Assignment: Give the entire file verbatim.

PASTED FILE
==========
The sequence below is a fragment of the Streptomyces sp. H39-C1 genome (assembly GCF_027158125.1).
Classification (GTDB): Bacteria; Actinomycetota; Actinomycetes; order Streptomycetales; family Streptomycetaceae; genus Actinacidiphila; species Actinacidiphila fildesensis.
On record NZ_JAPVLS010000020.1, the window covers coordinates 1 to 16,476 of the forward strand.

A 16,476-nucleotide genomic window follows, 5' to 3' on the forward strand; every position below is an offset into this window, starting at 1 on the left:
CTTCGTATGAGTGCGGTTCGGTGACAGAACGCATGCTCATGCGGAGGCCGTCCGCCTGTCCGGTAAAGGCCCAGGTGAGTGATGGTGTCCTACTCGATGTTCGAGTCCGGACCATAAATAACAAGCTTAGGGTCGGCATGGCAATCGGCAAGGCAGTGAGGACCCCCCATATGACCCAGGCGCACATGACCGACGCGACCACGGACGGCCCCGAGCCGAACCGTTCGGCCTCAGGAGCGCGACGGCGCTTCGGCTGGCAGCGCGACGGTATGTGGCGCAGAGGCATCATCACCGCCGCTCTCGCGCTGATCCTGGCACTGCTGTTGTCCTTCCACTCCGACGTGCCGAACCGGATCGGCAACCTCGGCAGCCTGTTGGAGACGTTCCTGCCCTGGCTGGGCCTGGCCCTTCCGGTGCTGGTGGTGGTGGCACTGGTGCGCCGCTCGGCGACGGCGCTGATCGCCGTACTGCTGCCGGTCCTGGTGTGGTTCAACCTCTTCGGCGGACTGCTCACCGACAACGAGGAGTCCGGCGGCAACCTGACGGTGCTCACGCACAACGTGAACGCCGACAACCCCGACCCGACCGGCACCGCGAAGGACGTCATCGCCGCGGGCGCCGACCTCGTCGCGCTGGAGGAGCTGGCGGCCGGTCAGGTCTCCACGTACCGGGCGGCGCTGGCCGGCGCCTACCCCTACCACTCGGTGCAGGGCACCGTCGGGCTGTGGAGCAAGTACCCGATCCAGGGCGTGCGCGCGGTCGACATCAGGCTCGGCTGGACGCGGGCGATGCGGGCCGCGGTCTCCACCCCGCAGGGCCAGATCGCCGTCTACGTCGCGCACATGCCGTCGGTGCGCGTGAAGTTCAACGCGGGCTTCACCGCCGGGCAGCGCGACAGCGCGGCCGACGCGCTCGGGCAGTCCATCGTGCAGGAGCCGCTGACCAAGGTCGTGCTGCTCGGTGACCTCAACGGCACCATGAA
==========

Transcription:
The sequence below is a fragment of the Streptomyces sp. H39-C1 genome (assembly GCF_027158125.1).
Classification (GTDB): Bacteria; Actinomycetota; Actinomycetes; order Streptomycetales; family Streptomycetaceae; genus Actinacidiphila; species Actinacidiphila fildesensis.
On record NZ_JAPVLS010000020.1, the window covers coordinates 1 to 16,476 of the forward strand.

A 16,476-nucleotide genomic window follows, 5' to 3' on the forward strand; every position below is an offset into this window, starting at 1 on the left:
CTTCGTATGAGTGCGGTTCGGTGACAGAACGCATGCTCATGCGGAGGCCGTCCGCCTGTCCGGTAAAGGCCCAGGTGAGTGATGGTGTCCTACTCGATGTTCGAGTCCGGACCATAAATAACAAGCTTAGGGTCGGCATGGCAATCGGCAAGGCAGTGAGGACCCCCCATATGACCCAGGCGCACATGACCGACGCGACCACGGACGGCCCCGAGCCGAACCGTTCGGCCTCAGGAGCGCGACGGCGCTTCGGCTGGCAGCGCGACGGTATGTGGCGCAGAGGCATCATCACCGCCGCTCTCGCGCTGATCCTGGCACTGCTGTTGTCCTTCCACTCCGACGTGCCGAACCGGATCGGCAACCTCGGCAGCCTGTTGGAGACGTTCCTGCCCTGGCTGGGCCTGGCCCTTCCGGTGCTGGTGGTGGTGGCACTGGTGCGCCGCTCGGCGACGGCGCTGATCGCCGTACTGCTGCCGGTCCTGGTGTGGTTCAACCTCTTCGGCGGACTGCTCACCGACAACGAGGAGTCCGGCGGCAACCTGACGGTGCTCACGCACAACGTGAACGCCGACAACCCCGACCCGACCGGCACCGCGAAGGACGTCATCGCCGCGGGCGCCGACCTCGTCGCGCTGGAGGAGCTGGCGGCCGGTCAGGTCTCCACGTACCGGGCGGCGCTGGCCGGCGCCTACCCCTACCACTCGGTGCAGGGCACCGTCGGGCTGTGGAGCAAGTACCCGATCCAGGGCGTGCGCGCGGTCGACATCAGGCTCGGCTGGACGCGGGCGATGCGGGCCGCGGTCTCCACCCCGCAGGGCCAGATCGCCGTCTACGTCGCGCACATGCCGTCGGTGCGCGTGAAGTTCAACGCGGGCTTCACCGCCGGGCAGCGCGACAGCGCGGCCGACGCGCTCGGGCAGTCCATCGTGCAGGAGCCGCTGACCAAGGTCGTGCTGCTCGGTGACCTCAACGGCACCATGAA